All project management methods include an activity to specify roles and responsibilities. In Scrum the roles as Scrum Master, Product Owner and the Team as well as their separate areas of responsibility, are clearly defined. In Kanban, flow is controlled by balancing supply and demand, and Kanban respects the roles that are in place in each individual organization. In both systems you use Post-its and note who does what etc.
In PMI, IPMA and PRINCE2, the roles and responsibilities for the steering committee, the Project Manager and the Team are also clearly defined, and there is emphasis on stakeholder and communication management. (Don’t forget that your project team members are also stakeholders). All processes are clearly defined with input and output for each process step.
So why do projects still fail?
They fail, because you cannot fit people into a formula!
Imagine that a project manager comes up to you and says that you are needed on a project. Your skills will be needed in 3 months’ time. You think that it sounds reasonable and suggest that the project manager makes further arrangements with your manager. After this, you don’t hear anything before “5 minutes to 3 months”, when the project manager returns and asks if you will be done soon? “What with?” you ask. In fact, you have forgotten all about the delivery that the project manager asked for approximately 100 years ago, cleared with your manager, but didn’t follow up upon.
This might be pushing things to extremes, but it happens over and over again, that you assume that once you have discussed something once, or if you have sent an email with a deadline, then the delivery will be ready exactly on time. You forget that a project, which may be the most important in the world for you, is not necessarily important to your colleagues. To them projects are typically a stone in the shoe, because they always result in extra work on top of the tasks, that they were hired to do.
Assumptions are the root to all evil!! You must immediately forget:
- I assumed that…
- I felt that…
- I imagined that…
Make clear agreements, communicate precisely, and follow up. Not only once but several times, because people forget or postpone the project task, or they hope that it will go away. Not because they want to make it difficult for you, but because they are busy with everything else but your project.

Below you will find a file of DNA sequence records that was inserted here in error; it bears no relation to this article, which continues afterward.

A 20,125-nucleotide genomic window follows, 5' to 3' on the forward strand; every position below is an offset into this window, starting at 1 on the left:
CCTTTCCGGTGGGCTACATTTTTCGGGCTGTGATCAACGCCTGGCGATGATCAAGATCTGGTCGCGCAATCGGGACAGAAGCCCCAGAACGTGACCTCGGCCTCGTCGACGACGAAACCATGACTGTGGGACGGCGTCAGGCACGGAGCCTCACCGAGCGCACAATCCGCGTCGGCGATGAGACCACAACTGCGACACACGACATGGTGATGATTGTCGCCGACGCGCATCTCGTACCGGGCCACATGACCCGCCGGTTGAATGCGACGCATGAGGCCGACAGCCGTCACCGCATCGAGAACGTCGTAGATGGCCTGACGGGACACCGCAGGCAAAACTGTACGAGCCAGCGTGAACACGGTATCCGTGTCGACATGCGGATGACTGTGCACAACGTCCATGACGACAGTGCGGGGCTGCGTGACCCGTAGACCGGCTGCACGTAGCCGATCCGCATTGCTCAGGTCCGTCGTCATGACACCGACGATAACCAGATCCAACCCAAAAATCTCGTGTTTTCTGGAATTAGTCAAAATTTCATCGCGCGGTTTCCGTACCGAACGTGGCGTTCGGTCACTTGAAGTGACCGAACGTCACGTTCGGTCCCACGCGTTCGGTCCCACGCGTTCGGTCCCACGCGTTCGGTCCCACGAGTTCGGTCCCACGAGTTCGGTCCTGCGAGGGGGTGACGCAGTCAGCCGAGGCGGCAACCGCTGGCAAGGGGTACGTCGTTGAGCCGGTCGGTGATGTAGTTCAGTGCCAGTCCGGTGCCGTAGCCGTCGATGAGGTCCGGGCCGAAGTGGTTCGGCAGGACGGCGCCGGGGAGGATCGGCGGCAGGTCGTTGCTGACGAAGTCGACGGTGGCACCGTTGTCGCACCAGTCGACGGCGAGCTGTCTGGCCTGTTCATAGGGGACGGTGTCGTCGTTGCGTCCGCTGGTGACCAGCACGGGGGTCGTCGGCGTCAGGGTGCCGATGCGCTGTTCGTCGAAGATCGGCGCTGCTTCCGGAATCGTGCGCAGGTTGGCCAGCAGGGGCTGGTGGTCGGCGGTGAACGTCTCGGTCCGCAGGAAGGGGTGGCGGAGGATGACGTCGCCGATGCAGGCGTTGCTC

But does management not leave room for participation in projects for all the project workers?
The answer is a loud and clear NO!! During my + 20 years working with IT projects, I have never seen any organizations organize themselves in a way that leaves room for the employees to participate in projects.
This means that when you need a resource on your project, you have to fight like crazy, because when this person is taken away from his daily work, there are activities that will not be done, will be delayed or might even fall between two stools. But if the resource is not put at your disposal, you cannot proceed in your project. So you end up stuck between a rock and a hard place.
While you discuss the resource situation, your project is delayed, and delayed projects result in exceeded project budgets. That is a fact.
This is what you can do as a project manager
Insist that resources are allocated to your project in “whole pieces”.
You have to avoid – at any cost – that you get resources that are allocated a few hours here and there. You very often see that especially key resources are spread too thin on several projects – 10% here and 15% there. These are “desk allocations” making it impossible to carry out any activity effectively, and it is very unproductive. The consequence is that a task, which is estimated to 3 days, on condition that you have 3 days in a row to complete it in, suddenly takes several weeks to complete, and exceeds the estimated 3 days, because your resources have to do a lot of task switching.
Which brings us straight back to delayed projects and project budgets at risk. In your plan, the 3 estimated days are 3 consecutive days. If reality shows, that the 3 days are chopped up and distributed over several weeks – and thereby underestimated – the project will be delayed.
As a minimum, you have to communicate the consequences of poor resource allocation, which will be exceeded budgets and time delays.
Make explicit agreements with your project team
Just to show in your project plan that you need a certain competence, does not mean that your will get what you need. Make clear agreements on, exactly who you can expect to be allocated to your project, exactly when the resource will be available, and also communicate the consequences of a potential lack of required competencies.
Important! Ask your resources to confirm that they have accepted their tasks, and that they know, what it takes to complete them. Make sure that they have enough time. It is not enough that they tell you that, “they will do their best”. Don’t we all? They have to convince you that they can deliver on time.
To sum it all up
Be very explicit, when you specify roles and responsibility on your project, make precise agreements and communicate often. Your colleagues will not “figure it out”, and “somebody” has never made anything happen – only real people get things done!